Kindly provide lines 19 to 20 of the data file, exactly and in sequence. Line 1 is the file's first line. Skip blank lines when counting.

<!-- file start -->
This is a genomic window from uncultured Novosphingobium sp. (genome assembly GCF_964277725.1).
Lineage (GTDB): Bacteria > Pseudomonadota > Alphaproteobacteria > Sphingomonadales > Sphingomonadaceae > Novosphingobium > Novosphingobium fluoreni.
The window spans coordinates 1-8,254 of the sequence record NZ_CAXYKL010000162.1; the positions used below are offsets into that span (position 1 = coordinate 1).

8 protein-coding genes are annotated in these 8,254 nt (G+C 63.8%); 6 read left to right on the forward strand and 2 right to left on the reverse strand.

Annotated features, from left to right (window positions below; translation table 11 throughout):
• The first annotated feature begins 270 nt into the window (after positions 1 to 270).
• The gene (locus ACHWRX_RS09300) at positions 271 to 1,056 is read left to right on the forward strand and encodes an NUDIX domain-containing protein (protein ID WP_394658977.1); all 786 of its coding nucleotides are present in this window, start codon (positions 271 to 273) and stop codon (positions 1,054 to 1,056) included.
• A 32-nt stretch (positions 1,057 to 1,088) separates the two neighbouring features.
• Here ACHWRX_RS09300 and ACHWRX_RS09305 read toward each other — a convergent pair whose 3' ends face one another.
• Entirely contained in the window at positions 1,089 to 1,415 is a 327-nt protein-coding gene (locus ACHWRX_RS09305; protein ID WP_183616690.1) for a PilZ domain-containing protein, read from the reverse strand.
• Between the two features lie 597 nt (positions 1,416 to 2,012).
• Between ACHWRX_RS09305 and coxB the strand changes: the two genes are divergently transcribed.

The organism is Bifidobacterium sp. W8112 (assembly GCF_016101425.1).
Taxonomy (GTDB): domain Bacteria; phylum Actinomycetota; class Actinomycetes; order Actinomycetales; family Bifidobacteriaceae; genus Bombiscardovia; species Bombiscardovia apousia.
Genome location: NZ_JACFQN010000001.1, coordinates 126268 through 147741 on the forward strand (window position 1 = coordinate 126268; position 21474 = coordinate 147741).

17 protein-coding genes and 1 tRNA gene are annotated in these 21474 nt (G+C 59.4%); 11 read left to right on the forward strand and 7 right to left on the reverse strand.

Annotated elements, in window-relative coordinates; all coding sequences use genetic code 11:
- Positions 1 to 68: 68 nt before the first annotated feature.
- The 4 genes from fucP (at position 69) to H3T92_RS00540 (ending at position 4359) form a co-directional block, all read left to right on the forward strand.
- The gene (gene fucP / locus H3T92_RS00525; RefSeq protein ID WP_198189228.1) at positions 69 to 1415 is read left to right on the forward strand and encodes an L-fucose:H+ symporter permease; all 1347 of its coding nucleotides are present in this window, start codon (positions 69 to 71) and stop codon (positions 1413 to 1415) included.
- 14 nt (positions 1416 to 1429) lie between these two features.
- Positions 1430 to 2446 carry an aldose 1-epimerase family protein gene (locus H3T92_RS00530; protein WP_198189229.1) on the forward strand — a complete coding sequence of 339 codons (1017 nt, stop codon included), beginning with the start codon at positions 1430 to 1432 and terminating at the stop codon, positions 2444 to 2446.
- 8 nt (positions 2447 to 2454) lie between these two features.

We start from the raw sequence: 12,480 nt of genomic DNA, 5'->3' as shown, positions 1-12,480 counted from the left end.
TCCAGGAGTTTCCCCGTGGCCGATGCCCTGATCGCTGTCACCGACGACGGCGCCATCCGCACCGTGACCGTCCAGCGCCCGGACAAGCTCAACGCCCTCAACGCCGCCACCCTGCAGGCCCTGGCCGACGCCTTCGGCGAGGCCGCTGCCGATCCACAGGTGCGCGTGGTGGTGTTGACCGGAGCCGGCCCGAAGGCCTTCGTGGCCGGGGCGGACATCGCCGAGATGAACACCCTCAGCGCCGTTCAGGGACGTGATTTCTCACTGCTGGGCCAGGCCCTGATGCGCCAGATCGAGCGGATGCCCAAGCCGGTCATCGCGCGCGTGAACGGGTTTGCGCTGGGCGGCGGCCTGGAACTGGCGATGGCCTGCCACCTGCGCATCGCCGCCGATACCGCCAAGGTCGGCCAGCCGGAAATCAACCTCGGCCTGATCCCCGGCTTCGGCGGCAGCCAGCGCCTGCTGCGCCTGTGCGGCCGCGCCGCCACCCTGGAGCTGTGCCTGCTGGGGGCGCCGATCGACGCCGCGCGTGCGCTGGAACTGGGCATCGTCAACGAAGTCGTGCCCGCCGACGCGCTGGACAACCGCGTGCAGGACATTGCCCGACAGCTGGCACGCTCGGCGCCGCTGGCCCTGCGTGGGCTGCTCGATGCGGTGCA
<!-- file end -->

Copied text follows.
- The 4 genes from fucP (at position 69) to H3T92_RS00540 (ending at position 4359) form a co-directional block, all read left to right on the forward strand.
- The gene (gene fucP / locus H3T92_RS00525; RefSeq protein ID WP_198189228.1) at positions 69 to 1415 is read left to right on the forward strand and encodes an L-fucose:H+ symporter permease; all 1347 of its coding nucleotides are present in this window, start codon (positions 69 to 71) and stop codon (positions 1413 to 1415) included.